The non-profit AI research organization LAION has launched a petition calling for open AI models for a "secure digital future". The goal of the initiative is a publicly funded supercomputer for international open source AI research and development.
100,000 state-of-the-art AI accelerators would provide the necessary international supercomputing research infrastructure to support the training of fundamental open-source AI models, according to LAION's petition. The initiative it supports aims to ensure technological independence, promote global innovation and security, and preserve democratic principles for future generations.
"We must act swiftly to secure the independence of academia and government institutions from the technological monopoly of large corporations such as Microsoft, OpenAI, and Google. Technologies like GPT-4 are too powerful and significant to be exclusively controlled by a select few," write LAION members Christoph Schuhmann, Huu Nguyen, Robert Kaczmarczyk, and Jenia Jitsev.
LAION also wants to keep the industry moving at a fast pace, while opposing the "AI pause" proposed by some researchers and business leaders, which could "create a breeding ground for obscure and potentially malicious corporate or state actors to make advancements in the dark while simultaneously curtailing the public research community's ability to scrutinize the safety aspects of advanced AI systems thoroughly."
Humanity faces a "new epoch"
The broad and profound impact of AI and foundational AI models like GPT-4, from scientific research to education and government to use in small and medium-sized businesses, is one of the reasons why an open initiative is needed, according to LAION.
Making access to these systems as open as possible is essential, they say. Failure to do so could have "severe repercussions for our collective future."
Increasingly, we are witnessing the emergence of a system wherein educational institutions, government agencies, and entire nations become dependent on a select few large corporations that operate with little transparency or public accountability. To secure our society's technological independence, foster innovation, and safeguard the democratic principles that underpin our way of life, we must act now.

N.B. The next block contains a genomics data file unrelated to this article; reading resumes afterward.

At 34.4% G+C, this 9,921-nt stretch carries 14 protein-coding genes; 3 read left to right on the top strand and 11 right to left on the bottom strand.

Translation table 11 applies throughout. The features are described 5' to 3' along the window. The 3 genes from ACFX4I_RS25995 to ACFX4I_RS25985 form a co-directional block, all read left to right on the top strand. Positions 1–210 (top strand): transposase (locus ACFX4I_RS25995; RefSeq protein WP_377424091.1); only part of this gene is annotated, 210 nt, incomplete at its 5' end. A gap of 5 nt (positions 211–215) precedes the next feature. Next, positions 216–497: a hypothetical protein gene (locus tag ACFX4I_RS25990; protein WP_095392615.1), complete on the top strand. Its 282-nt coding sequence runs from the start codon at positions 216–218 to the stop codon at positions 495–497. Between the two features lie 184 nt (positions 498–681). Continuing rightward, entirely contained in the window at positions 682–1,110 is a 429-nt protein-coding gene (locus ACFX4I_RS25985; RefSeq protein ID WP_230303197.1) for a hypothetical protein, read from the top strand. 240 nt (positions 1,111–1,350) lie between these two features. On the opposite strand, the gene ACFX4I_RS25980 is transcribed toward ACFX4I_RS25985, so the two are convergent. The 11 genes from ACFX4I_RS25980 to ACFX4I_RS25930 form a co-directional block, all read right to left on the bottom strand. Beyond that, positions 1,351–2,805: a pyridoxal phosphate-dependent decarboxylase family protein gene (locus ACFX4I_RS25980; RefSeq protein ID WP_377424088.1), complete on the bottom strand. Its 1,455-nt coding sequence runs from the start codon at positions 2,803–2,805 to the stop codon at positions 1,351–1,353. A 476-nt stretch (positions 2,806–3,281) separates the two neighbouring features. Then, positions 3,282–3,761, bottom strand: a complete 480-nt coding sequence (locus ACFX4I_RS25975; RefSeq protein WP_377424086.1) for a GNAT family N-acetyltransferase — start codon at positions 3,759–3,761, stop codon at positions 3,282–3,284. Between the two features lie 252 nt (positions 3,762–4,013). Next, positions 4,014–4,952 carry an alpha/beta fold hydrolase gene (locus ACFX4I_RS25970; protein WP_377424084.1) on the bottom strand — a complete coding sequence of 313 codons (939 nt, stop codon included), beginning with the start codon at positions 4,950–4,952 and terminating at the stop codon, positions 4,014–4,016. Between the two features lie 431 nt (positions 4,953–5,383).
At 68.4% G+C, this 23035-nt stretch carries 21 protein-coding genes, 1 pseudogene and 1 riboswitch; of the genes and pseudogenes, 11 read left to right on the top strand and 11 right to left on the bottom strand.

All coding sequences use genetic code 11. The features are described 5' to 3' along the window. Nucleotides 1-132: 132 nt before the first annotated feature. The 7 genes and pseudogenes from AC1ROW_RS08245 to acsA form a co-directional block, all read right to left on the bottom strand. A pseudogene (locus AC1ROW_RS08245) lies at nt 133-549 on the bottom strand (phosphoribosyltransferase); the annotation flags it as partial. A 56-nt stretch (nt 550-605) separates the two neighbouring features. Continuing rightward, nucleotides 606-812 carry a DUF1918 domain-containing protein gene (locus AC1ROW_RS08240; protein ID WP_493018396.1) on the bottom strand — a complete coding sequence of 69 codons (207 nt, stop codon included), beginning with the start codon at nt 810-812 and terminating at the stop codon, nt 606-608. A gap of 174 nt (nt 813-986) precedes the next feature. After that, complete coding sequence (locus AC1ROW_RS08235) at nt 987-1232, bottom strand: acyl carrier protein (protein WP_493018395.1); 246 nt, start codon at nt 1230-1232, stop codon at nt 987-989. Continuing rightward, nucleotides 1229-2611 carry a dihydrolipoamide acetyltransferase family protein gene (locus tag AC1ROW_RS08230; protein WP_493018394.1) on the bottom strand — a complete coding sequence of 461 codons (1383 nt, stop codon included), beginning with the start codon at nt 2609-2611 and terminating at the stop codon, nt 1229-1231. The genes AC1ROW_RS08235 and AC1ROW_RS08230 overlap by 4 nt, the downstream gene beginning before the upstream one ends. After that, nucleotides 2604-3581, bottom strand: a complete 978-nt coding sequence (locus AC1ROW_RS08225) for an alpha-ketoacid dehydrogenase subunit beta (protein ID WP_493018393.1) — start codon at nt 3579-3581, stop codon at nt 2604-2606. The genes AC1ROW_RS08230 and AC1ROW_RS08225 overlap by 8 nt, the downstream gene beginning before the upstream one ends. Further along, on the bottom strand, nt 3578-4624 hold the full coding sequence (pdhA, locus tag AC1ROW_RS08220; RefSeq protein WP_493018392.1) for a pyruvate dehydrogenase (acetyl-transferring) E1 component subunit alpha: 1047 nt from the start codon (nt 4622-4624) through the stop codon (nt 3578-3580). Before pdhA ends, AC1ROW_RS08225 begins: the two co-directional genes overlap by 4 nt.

The proposed research institution, modeled on the CERN project, would be funded by the international community, in particular the EU, the UK, Canada and Australia. The computing capabilities would be overseen by "experts from the machine learning and supercomputing research community" and "overseen by democratically elected institutions" of the participating countries.
The institution would require security measures comparable to those of a biological research laboratory, with multiple levels of security and staffed by internationally recognized experts. Research results would have to be communicated transparently to the scientific community and society.
GPT-4 for the world
Such a platform would allow researchers and institutions around the world to train and refine advanced AI models like GPT-4, to harness their capabilities for the public good, and to understand how they work. Platforms like OpenAI only provide programming interfaces, not the models themselves. This limits research opportunities.
"By making these models open source and incorporating multimodal data (audio, video, text, and program code), we can significantly enrich academic research, enhance transparency, and ensure data security," LAION writes.
You can support the petition at Open Petition. Currently, more than 2,000 people have signed it, which is about 22 percent of the goal of 10,000 signatures. Most of the signatories are from the US and Germany, with about 1,000 from the EU. The collection will continue for more than two months.
The German non-profit association Large-scale Artificial Intelligence Open Network (LAION) is generally committed to the publication of AI models, datasets, and code.
LAION is known for the LAION-5B dataset, which contains links to images used to train many image AI models, such as Stable Diffusion and Imagen. A criticism of LAION is that the dataset links sometimes point to copyrighted or private data that is not intended for AI training.
LAION was founded in Germany in the summer of 2021. The founding members come from all over the world and work on the projects remotely.